I love that title, it’s borrowed from a dear friend in Oklahoma (with some Bonus Boys) — and ironically fit with a blog post festering in my mind lately.
Being a foster parent can be a lot to swallow at times. Gosh, even really thinking of yourself as a parent is a challenge. For folks who have babies, they have months to prep and ease into parenthood. And it’s still overwhelming then too! But sometimes I wrestle with acknowledging myself as a parent. I fear others would receive me viewing myself as a Dad, without birth kids yet, as cheapening their parenthood. So sometimes I shy away from really thinking of myself as a Dad.
But the reality is, that’s not true or fair (to myself or the kids). When you are up several times a night, when the whole family gets sick one after another in a week, when the 1-year old is getting 3 teeth in one day (and hasn’t really learned how to soothe or be comforted), when you have baby gates everywhere, when everything is baby proofed, when you have changed 3 diapers (on one kid) before leaving the house at 7am, when you have to think 8 steps ahead to avoid unnecessary 2-year old meltdowns… you’re a Dad.
When your back hurts inexplicably (but you know why…), you’re a Dad. When you get just as sick as the kids were & you have to power through, you’re a Dad. When you worry about coughs & congestion, and spend an absurd amount of your money on medicine to help, you’re a Dad. When you are gently hold your hand on your nearly asleep baby girl, praying that God will help her grow up strong, brave & true — you are a Father. It doesn’t matter if you had 9 months (or years) of preparation for the baby — or if like us, you had 3-4 hours of warning before everything changed.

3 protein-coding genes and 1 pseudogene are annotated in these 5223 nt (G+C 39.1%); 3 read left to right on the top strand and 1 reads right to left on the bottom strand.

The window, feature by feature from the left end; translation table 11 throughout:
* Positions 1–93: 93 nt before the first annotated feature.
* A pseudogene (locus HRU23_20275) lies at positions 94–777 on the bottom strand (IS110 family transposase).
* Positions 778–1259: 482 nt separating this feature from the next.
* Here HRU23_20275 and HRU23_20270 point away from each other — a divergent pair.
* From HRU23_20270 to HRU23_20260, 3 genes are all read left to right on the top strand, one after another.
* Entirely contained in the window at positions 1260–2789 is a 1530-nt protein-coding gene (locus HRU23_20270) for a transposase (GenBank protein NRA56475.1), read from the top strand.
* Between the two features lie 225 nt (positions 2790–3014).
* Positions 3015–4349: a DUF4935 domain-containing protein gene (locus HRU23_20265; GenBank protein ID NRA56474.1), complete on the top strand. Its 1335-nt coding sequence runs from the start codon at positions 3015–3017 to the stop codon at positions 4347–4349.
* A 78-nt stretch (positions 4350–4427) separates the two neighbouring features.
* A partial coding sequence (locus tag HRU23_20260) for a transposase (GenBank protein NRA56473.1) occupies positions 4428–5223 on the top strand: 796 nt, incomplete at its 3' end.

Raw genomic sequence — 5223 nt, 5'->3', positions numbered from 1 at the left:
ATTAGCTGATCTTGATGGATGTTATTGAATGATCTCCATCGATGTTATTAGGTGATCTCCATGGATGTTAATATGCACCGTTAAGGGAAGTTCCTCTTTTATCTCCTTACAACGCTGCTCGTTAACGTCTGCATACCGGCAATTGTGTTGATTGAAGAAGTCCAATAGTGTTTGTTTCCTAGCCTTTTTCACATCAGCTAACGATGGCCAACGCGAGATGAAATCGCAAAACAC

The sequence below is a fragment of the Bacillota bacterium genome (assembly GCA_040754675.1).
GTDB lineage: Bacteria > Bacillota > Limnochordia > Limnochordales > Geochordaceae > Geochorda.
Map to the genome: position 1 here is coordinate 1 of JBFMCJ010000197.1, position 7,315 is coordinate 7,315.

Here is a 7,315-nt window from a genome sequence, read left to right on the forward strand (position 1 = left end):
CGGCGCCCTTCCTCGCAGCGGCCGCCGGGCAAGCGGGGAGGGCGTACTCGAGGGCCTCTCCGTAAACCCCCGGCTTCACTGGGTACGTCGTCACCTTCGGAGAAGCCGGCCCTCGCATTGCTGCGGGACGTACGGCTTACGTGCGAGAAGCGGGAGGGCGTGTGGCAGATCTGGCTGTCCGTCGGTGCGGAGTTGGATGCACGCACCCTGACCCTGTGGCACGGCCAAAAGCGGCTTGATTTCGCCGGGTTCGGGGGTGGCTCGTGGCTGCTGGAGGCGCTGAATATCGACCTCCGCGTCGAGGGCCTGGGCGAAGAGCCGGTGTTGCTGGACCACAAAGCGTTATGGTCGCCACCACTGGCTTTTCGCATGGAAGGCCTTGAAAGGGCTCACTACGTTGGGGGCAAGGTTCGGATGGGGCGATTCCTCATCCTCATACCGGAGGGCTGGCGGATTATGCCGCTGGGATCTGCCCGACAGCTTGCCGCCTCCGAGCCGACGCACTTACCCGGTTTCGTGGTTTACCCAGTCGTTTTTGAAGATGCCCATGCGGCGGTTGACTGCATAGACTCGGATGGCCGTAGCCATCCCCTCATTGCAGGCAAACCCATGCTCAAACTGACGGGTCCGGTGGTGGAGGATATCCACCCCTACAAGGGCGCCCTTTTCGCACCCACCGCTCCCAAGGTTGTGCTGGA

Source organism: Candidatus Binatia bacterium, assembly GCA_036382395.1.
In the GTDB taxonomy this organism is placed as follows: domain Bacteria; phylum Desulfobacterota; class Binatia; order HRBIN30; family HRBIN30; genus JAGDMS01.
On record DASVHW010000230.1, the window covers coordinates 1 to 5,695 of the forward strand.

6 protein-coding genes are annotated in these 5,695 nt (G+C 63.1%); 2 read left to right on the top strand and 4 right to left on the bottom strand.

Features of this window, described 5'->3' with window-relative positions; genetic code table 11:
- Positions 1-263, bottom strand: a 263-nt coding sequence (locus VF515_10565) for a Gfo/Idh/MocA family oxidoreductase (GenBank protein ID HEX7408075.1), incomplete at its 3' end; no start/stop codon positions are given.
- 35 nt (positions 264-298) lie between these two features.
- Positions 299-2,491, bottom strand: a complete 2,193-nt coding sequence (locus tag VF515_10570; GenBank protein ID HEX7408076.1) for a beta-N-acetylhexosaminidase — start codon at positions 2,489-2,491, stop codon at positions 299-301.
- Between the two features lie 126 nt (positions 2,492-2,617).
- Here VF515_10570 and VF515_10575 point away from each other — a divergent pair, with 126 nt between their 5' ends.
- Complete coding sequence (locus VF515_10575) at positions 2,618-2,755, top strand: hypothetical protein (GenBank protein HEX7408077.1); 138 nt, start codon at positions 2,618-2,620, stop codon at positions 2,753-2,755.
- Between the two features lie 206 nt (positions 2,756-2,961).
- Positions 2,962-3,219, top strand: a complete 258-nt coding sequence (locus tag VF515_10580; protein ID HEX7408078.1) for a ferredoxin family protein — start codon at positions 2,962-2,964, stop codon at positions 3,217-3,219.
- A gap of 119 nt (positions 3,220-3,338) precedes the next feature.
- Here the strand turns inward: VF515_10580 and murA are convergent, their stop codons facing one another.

I may not be my children’s birth father, but I am their father. My kids may have been a Friday morning surprise in February, but that doesn’t change our love for them and our hope that they can remain forever. God has entrusted us with these precious children (and difficult children, let’s be real…) — and we are called to love them completely and accept them fully, just as God loves us. The expectation is no different from parents who have given birth to children. God loves these kids SO much more than we possibly could — and we are just His hands and feet to protect them, love them, guide them, shepherd them, make them laugh & love them.
That afternoon when the kids came home, we became parents. It’s not always easy to remember, sometimes it still feels like it’s a dream we had — but it’s true — we are parents.
Instant parenthood is still parenthood —
and foster parents are indeed, parents — Moms & Dads.
In all the overwhelming and fast change we have had, and keep having — a few verses come to mind often during the chaos & quiet. I suspect they come to mind as a prompt from the Spirit to listen and ponder — I should listen more. This is one of the verses that comes to mind most often:
“Because of the Lord’s faithful love
we do not perish,
for His mercies never end.
They are new every morning;
great is Your faithfulness!”
— Lamentations 3:22-23 CSB